Eddie Redmayne won the Oscar for Best Actor for his portrayal of Stephen Hawking in The Theory of Everything — a film that tells the story of Hawking's personal life, his turbulent marriage, and his battle with ALS.
But as some critics have pointed out, the film is pretty light on Hawking's actual science.
This isn't a huge surprise. Even though Hawking is probably the most famous living scientist, his field — theoretical physics — is incredibly abstract and has little impact on our daily lives. "His research tells us about the profound nature of gravity, but it is intensely impractical," says Matthew Francis, a physicist and science writer.
Still, this impractical work is fascinating, and not nearly as inaccessible as you might think. Here, with a bit of help from a pair of scientists, is a explanation of Hawking's biggest contributions to physics — in basic English.
What is theoretical physics?
There are two types of physicists. Experimental physicists conduct real-world experiments that test predictions and theories (like the scientists working at the Large Hadron Collider, which was used to discover the Higgs Boson).
Then there are theoretical physicists — the researchers who come up with the predictions and theories that need testing. They do this with math, building off the models created by other physicists in an attempt to more fully understand the physical world.
Currently, physicists have largely boiled down the behavior of all objects so they can be described as the result of four fundamental forces: gravity, electromagnetism, the strong nuclear force, and the weak nuclear force. Everything that happens is the result of these forces.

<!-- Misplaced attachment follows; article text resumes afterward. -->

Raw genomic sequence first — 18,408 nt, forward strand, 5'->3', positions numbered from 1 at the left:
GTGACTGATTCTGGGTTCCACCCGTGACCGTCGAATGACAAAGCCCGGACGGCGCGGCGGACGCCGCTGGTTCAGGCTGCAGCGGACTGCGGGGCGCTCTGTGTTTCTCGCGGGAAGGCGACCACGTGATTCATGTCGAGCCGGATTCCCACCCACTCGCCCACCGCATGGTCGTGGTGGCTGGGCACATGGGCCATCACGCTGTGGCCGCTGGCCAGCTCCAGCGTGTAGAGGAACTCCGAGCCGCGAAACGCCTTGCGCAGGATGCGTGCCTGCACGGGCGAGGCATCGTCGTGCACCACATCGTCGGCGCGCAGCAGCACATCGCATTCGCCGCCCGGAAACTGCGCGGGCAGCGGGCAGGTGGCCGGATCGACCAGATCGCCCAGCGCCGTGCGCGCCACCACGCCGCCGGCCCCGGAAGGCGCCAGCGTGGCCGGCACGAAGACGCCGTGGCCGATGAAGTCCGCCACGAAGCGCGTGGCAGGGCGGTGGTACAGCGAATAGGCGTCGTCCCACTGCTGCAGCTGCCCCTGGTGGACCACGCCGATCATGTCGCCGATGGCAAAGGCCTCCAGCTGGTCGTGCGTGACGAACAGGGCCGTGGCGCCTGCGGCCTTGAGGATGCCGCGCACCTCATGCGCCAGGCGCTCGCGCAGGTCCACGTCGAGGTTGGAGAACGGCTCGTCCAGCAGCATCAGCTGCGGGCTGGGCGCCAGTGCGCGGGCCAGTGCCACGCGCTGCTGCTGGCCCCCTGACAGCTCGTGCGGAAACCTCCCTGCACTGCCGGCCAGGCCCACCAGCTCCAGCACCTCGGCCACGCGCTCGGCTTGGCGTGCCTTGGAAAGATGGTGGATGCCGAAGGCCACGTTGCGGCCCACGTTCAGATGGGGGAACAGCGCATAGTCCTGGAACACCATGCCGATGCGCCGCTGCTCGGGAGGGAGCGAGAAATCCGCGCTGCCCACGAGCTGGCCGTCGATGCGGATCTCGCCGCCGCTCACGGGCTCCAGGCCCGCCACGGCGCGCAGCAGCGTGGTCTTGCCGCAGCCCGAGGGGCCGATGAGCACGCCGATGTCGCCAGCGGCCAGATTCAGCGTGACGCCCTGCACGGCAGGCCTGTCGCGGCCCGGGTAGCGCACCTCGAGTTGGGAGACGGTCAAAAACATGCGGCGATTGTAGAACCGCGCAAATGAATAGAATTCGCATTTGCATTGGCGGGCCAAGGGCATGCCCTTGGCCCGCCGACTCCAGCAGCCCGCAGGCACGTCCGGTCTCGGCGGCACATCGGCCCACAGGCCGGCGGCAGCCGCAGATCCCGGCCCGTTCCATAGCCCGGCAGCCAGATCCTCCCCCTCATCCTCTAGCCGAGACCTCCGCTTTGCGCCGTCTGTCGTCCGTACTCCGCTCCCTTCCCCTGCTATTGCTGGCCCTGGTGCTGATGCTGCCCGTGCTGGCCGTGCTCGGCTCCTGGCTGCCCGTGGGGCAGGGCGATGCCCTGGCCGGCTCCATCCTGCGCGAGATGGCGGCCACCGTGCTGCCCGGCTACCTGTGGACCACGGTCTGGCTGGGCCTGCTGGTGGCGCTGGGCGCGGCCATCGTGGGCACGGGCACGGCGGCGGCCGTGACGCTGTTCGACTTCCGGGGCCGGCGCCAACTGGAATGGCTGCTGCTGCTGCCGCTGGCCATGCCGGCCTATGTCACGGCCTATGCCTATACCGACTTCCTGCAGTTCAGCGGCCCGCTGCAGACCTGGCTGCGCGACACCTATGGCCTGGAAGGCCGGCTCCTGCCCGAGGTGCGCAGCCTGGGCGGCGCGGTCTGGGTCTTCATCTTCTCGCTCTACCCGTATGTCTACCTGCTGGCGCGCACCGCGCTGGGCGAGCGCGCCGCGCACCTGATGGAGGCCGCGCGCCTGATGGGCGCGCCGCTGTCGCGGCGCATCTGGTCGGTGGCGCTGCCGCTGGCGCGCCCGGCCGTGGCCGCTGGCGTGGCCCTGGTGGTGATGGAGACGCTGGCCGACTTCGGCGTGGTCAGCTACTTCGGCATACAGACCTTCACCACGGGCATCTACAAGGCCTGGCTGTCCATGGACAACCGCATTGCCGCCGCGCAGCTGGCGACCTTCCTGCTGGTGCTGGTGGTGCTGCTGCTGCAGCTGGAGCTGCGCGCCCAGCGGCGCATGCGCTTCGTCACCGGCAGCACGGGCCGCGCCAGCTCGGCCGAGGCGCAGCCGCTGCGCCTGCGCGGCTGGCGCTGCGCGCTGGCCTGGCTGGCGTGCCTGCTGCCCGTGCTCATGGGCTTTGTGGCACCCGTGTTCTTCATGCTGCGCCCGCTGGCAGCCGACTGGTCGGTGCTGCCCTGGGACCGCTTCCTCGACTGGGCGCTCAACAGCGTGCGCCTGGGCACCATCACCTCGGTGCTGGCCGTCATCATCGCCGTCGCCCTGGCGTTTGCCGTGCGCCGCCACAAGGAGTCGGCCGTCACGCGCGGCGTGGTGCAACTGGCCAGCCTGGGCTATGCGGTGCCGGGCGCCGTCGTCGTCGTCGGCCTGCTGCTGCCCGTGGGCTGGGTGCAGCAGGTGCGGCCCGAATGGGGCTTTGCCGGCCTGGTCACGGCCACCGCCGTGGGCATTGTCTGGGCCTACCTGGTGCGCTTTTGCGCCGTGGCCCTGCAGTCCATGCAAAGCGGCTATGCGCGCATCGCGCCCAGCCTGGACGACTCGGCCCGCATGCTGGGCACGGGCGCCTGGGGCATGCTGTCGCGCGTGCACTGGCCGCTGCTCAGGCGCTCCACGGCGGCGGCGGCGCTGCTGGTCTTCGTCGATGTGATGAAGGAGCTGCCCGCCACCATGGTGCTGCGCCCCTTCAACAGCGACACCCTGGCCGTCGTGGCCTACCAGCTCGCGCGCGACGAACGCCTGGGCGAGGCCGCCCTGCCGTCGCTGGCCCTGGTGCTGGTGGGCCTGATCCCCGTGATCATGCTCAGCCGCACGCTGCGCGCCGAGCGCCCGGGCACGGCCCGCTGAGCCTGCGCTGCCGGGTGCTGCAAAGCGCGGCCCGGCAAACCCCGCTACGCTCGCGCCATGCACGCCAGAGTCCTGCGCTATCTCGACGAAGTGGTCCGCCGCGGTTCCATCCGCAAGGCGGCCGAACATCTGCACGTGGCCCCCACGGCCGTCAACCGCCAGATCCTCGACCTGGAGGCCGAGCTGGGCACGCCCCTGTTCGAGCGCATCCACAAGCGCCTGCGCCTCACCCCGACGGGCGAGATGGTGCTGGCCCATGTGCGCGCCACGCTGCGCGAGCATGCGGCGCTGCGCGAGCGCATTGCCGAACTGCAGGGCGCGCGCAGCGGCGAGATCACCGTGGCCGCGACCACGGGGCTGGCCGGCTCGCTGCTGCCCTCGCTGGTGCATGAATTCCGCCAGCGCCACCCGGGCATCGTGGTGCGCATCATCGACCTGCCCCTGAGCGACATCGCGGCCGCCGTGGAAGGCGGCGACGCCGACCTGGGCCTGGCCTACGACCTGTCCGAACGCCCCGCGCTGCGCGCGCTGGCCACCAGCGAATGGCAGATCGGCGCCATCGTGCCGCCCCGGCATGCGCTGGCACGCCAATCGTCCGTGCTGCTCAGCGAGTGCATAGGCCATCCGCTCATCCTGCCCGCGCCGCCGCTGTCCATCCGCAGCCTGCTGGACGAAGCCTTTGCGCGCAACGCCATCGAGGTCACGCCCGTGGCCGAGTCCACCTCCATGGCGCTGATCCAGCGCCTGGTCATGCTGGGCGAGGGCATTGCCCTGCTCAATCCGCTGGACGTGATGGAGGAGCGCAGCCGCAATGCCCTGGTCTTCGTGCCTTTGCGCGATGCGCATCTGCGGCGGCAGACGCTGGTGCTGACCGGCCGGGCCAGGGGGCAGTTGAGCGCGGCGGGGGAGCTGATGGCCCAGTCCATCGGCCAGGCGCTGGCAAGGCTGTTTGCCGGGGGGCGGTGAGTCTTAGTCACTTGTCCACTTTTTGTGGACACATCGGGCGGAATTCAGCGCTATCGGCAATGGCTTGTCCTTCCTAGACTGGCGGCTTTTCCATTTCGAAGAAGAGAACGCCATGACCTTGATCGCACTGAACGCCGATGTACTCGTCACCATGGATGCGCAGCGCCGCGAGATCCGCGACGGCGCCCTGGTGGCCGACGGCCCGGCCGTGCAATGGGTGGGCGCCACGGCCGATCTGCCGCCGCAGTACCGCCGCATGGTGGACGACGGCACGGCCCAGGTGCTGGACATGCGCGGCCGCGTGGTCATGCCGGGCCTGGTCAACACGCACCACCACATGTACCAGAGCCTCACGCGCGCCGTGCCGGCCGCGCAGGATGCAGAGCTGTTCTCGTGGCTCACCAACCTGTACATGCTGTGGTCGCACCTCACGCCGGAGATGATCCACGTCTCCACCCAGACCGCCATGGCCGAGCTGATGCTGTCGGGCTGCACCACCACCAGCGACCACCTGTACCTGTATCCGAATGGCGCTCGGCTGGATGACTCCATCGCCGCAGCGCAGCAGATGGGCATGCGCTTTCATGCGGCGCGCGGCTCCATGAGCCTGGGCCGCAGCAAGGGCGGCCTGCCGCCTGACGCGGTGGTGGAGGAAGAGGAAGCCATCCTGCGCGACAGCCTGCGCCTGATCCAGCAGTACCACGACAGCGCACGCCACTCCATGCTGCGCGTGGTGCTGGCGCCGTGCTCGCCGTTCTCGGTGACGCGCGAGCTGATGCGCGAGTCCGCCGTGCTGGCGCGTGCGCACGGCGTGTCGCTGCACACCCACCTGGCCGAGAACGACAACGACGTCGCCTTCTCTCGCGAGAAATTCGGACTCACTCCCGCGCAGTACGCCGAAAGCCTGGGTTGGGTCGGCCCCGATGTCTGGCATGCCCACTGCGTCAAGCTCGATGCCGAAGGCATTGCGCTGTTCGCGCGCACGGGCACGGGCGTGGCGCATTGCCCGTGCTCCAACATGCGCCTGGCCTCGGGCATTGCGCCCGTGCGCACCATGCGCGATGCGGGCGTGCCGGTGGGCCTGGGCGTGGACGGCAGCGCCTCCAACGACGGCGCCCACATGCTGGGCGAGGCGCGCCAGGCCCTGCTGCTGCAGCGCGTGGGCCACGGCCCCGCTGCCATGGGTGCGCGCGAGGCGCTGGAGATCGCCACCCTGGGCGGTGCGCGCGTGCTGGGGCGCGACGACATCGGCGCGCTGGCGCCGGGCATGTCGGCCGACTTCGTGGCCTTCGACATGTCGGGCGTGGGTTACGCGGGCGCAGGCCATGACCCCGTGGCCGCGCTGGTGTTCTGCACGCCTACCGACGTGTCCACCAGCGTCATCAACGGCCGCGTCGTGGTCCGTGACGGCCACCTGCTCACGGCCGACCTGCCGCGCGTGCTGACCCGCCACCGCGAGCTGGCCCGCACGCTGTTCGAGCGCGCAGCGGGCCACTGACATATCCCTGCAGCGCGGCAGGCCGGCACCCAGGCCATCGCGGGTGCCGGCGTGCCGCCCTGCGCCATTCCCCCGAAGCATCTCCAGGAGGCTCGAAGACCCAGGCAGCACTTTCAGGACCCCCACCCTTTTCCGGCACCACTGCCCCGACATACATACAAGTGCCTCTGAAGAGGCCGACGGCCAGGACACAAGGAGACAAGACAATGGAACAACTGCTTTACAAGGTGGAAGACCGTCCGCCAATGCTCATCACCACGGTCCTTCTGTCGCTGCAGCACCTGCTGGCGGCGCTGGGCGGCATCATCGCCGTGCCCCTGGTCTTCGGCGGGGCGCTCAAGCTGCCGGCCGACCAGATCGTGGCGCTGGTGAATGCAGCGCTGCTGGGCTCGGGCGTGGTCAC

The latter three forces can be described in terms of quantum mechanics (rules that govern the behavior of tiny particles at small scales), but at the moment, gravity can't. One of the "holy grails" of physics is to combine quantum mechanics and the force of gravity in a comprehensible manner.
"Hawking's biggest contributions have to do with the structure of gravity," Francis says. "Specifically, they've looked at how that structure needs to be modified when you include quantum physics."
What's this got to do with black holes?
One way to better understand the nature of gravity is to look at the places where it's strongest. That's where black holes come in.
Black holes occur when a massive star runs out of fuel — so it can no longer burn — and it collapses in on itself. Due to the extreme strength of its gravity, nothing can escape from it, not even light. This much was known before Hawking got involved.
But in the 1970s, Hawking and another physicist named Roger Penrose calculated that black holes are also instances of something especially weird called singularities — places where the strength of gravity effectively becomes infinite.
Another way of thinking of a singularity, says Peter Bokulich, a Boston University philosopher who studies astrophysics, is as "a tear in spacetime, or the edge of spacetime." If you were in a rocket and reached the singularity at the center of a black hole, you wouldn't be able to go any farther. No more spacetime. (You'd also be ripped limb from limb by the force of gravity, but that's a different matter.)
Hawking and Penrose also demonstrated that if you went back to the Big Bang, you'd hit the same sort of singularity. "That means if you go back 13.8 billion years, you come to the very beginning of time," Bokulich says. "Time doesn't extend past that. Before that, there is no such thing as time or space."
What's Stephen Hawking's biggest discovery?
Hawking's biggest contribution to physics also concerns black holes. It was thought that they sucked in absolutely everything — every trace of light and heat. But Hawking calculated that black holes actually do emit slight amounts of thermal radiation. In other words, black holes have a temperature — a very low one, but not quite absolute zero, as was previously thought.
"This was totally shocking to pretty much everyone," Bokulich says. "And this is what Hawking is really immortalized for. Two hundred years from now, this discovery will mean there are still footnotes about him in physics textbooks."
Working with the physicists James Bardeen and Brandon Carter, Hawking made a number of other, related findings about black holes. One important one was that, apart from the volume lost by radiation given off, the content contained within a black hole can only increase, not decrease.